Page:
Strategies need to exhibit a structural competitive edge
LOIM, 1798 Alternatives | 1798 Fundamental Strategies Fund: Best Multi-Manager Hedge Fund (Multi-Strategy) – Lombard Odier Investment Managers established its own alternatives business, 1798 Alternatives, in 2007 and is headed up by Jean-Pascal Porcherot (pictured). Since inception, its AUM has grown to USD4.9 billion within liquid alternatives and hedge funds. More specifically, USD0.9 billion is held in a multi-strategy product that invests in a range of equity, relative value, tail risk, and event driven strategies across a number of investment styles.
At 1798 Alternatives, the focus is identifying fund managers in niche strategies and supporting them by providing an institutional class infrastructure, as well as helping with vehicle structuring, capital (seed, private bank, distribution), risk management oversight and institutional credibility (in the eyes of investors).
“In addition to finding top investment talent, we are firm believers that strategies need to exhibit a structural competitive edge,” explains Porcherot. “We often find that many strategies demonstrate cyclical tailwinds to their return profile, leading to confusion between investment talent and attractive returns over a relatively short-term.”
He says a key part of the firm’s investment process is to understand what structural edge our strategies may have and how resilient and robust those sources of alpha are over various market environments.
“We believe smaller, more niche managers are better positioned to deliver alpha in the current market dynamics,” continues Porcherot. “One example of the structural edge we seek are lower capacity strategies that face little competition in niche market segments that have high barriers to entry. We also like strategies that emphasise trade construction around arbitrage opportunities or ones that have some informational edge due to innovation.”
Porcherot uses a sport analogy to explain the firm’s approach to manager selection. “I would say we like to pick division I players and have them play in division III games,” he says. “We are in it to score goals. We do not look to hire a portfolio manager who will make front page headlines for calling out the next big market bubble. We love pedigreed managers that have proven track records in a less competitive market segments and attract little attention.”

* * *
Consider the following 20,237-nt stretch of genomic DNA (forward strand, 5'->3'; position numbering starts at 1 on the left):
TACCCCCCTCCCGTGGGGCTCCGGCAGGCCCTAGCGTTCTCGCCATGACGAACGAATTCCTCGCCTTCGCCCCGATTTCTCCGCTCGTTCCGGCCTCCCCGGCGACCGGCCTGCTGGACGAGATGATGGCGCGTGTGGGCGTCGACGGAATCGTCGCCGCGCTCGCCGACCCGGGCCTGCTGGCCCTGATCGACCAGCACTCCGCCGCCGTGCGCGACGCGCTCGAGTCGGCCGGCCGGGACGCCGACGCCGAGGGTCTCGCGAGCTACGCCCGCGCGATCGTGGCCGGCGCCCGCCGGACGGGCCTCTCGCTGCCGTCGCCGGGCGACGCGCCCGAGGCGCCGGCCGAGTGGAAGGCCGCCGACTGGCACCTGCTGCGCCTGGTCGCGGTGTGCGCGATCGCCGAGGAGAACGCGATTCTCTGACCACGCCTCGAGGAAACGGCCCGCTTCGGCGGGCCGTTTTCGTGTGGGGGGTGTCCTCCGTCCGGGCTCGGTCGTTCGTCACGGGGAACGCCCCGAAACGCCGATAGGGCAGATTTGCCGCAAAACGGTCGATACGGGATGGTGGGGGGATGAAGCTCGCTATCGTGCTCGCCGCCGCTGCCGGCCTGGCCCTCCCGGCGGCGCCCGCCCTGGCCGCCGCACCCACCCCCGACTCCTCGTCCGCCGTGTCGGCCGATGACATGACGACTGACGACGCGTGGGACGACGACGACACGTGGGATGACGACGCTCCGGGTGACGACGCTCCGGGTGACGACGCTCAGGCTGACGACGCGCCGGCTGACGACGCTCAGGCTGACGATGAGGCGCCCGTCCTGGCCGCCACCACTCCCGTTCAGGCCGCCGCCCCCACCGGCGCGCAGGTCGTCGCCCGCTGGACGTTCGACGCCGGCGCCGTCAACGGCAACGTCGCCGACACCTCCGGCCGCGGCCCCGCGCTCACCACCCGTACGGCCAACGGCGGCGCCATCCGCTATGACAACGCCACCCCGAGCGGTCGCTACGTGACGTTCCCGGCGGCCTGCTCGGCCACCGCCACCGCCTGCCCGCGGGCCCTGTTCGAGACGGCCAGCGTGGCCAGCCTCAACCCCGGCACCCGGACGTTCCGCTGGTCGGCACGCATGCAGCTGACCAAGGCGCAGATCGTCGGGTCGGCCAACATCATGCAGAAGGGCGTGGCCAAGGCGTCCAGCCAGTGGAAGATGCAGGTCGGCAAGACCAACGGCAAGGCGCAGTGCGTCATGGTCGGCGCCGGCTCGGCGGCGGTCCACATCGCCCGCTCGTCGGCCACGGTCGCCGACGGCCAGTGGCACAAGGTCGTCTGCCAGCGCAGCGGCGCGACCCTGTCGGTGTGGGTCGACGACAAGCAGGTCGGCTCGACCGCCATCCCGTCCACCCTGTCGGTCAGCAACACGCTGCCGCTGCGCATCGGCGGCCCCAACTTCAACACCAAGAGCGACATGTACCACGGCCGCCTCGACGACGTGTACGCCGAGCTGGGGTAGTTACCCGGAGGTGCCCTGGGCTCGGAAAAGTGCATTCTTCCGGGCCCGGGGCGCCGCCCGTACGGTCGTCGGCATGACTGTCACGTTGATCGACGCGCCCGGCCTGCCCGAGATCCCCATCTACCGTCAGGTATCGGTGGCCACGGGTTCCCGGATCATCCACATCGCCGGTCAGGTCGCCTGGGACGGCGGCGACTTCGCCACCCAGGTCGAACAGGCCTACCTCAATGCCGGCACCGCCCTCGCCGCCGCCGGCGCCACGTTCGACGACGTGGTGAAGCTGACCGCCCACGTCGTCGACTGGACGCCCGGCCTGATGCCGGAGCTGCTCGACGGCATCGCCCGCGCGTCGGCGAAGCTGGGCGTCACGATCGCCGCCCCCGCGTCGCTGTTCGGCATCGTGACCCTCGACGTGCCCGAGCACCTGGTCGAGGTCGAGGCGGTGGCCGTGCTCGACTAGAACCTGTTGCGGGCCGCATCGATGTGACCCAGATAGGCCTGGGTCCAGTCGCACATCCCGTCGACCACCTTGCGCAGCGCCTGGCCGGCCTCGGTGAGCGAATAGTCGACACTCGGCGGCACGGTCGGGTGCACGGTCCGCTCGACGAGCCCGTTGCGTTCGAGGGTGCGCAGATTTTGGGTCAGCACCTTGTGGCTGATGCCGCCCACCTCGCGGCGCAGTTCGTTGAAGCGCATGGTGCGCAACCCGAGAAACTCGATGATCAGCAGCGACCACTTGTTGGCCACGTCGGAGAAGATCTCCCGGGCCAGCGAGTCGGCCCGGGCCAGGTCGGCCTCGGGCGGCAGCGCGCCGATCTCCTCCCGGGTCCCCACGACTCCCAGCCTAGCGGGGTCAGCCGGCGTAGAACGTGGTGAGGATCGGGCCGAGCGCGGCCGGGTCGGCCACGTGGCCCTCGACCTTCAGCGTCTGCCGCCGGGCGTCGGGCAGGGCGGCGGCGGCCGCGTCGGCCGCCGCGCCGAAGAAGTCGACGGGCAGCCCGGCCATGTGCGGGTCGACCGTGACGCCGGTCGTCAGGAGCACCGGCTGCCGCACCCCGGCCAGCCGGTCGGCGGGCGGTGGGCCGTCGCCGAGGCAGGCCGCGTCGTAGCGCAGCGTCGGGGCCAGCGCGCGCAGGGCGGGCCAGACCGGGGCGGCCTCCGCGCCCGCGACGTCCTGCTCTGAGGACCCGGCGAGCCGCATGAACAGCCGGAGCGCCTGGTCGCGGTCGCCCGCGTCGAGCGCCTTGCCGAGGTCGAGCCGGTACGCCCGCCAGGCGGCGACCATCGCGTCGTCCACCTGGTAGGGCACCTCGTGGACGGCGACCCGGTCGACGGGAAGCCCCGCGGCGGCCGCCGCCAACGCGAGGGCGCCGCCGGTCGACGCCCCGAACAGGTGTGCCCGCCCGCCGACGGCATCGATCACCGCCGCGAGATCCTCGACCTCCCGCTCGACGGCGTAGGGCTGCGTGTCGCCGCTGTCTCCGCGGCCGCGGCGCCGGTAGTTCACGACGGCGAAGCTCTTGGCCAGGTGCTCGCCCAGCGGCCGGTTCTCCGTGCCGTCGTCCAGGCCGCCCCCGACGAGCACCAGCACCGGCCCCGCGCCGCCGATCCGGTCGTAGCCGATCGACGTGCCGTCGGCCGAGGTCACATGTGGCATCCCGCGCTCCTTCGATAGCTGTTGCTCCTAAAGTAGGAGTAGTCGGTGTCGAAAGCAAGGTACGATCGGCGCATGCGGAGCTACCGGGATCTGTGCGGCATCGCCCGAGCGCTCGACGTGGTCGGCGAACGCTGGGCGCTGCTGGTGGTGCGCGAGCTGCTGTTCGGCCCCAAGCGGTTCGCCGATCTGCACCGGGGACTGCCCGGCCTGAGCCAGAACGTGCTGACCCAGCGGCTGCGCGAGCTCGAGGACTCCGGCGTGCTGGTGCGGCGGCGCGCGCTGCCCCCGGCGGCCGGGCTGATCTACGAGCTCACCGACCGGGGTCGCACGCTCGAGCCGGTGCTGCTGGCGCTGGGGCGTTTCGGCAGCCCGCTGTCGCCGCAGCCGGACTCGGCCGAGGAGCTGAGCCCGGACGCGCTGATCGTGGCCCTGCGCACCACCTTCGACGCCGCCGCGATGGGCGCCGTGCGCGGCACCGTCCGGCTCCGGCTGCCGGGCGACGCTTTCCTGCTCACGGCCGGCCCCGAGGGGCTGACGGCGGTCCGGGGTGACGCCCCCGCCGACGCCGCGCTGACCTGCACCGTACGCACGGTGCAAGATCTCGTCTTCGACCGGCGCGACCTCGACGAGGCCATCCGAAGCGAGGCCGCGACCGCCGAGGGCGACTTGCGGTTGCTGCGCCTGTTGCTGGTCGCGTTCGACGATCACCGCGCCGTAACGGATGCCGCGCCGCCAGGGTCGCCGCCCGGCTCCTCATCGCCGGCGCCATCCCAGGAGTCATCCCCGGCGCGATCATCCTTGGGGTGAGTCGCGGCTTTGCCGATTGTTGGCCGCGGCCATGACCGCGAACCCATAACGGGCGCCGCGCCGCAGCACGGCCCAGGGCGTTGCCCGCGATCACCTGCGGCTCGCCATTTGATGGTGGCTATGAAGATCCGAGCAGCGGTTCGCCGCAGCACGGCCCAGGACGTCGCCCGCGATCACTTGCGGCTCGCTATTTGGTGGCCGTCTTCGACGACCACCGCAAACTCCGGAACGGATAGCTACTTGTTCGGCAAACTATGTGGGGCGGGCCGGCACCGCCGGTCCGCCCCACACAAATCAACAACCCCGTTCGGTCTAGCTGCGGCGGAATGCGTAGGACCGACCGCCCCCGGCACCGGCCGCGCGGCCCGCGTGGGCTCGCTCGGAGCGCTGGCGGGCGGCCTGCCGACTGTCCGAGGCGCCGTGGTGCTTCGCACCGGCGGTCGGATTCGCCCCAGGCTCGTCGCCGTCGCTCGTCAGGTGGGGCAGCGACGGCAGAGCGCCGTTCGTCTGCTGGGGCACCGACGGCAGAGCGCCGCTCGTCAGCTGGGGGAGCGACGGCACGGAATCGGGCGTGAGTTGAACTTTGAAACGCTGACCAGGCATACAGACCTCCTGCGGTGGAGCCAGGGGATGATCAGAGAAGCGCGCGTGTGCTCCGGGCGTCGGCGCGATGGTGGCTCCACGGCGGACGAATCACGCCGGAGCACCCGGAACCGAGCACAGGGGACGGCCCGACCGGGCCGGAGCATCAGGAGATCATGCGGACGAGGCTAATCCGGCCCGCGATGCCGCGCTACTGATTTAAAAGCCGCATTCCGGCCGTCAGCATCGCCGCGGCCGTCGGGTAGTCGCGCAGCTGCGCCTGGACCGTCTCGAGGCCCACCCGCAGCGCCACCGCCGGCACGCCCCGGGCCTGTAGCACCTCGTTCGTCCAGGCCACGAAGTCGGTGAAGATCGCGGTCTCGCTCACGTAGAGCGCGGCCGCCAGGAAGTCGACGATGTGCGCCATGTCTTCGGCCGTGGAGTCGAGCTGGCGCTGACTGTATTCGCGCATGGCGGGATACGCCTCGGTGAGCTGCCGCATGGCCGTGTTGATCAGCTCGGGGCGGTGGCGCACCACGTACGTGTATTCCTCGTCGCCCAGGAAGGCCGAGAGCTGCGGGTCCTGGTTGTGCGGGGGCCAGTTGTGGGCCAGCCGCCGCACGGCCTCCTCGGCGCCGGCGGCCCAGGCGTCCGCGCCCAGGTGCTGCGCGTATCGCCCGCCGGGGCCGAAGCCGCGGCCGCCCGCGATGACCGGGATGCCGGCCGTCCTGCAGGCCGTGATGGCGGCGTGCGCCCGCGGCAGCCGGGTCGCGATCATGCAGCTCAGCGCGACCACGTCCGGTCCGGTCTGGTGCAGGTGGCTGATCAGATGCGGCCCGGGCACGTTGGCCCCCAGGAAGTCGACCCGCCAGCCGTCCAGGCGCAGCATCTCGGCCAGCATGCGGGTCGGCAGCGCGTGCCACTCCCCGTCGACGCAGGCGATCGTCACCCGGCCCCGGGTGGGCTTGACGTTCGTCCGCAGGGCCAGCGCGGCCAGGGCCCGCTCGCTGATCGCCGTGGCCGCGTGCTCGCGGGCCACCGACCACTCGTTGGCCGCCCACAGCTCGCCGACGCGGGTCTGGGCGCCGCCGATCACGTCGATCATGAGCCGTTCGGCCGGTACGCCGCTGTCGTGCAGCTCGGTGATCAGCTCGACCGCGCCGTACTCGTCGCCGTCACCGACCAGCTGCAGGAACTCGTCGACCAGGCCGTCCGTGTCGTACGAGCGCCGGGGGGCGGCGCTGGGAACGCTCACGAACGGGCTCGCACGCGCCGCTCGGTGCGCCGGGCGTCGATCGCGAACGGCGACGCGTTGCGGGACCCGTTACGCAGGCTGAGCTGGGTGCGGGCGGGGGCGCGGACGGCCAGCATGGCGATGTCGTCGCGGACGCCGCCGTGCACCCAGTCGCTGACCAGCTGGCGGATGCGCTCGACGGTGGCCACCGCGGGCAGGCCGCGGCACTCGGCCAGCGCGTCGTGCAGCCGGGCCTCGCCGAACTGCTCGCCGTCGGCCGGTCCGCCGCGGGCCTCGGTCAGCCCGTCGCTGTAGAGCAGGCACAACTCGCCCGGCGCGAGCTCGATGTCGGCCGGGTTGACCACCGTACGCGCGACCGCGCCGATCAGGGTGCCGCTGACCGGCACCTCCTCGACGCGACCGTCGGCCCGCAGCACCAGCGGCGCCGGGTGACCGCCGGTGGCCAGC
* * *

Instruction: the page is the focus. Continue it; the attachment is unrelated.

The 1798 Alternatives house style is typically not to invest in directional strategies. In that respect, this year’s volatility has had a minor direct impact on the portfolio.
“Most of our long/short strategies are predominantly dependent on idiosyncratic factors. Our relative value strategies tend to be very different from the classic approach: buy long lower quality less liquid, short higher quality more liquid, gaining carry and seeking convergence. We seek mis-pricings so extreme that we can structure trades that behave more like options, yet tend to have no negative carry. We can do this because markets tend to be more and more siloed. As a result our best month ever was March as many of these ‘options’ became profitable,” confirms Porcherot.
Porcherot stresses the importance of fostering a culture of collaboration between its portfolio managers as a hallmark of its success, to date.
“Rather than an environment where PMs feel threatened to hide secret alpha, we try to promote constructive discussion to help them find incremental alpha from sharing their edge and information with each other. For example, we recently had a group call to share their outlook on the US election and how to best hedge a tail event.
“Culture starts at the recruiting stage, but we also seek to create an environment that rewards collaboration,” Porcherot concludes.
CEO of 1798 Alternatives, LOIM
Jean-Pascal Porcherot joined the firm in 2009 and became CEO of 1798 Alternatives at LOIM in 2014 and a limited partner of the Lombard Odier Group in 2018. His previous roles include: managing director in the equity capital markets team at Deutsche Bank; M&A specialist in the TMT sector at Lazard Frères. He began his career in 1997 as an M&A analyst at JP Morgan. During his investment banking career, Jean-Pascal advised numerous businesses, private equity funds and governments across Europe.
Jean-Pascal earned a master’s degree in financial markets from ESSEC/Pierre et Marie Curie in 1995 and he holds a degree in engineering from Ecole Nationale Supérieure des Télécommunications in Paris.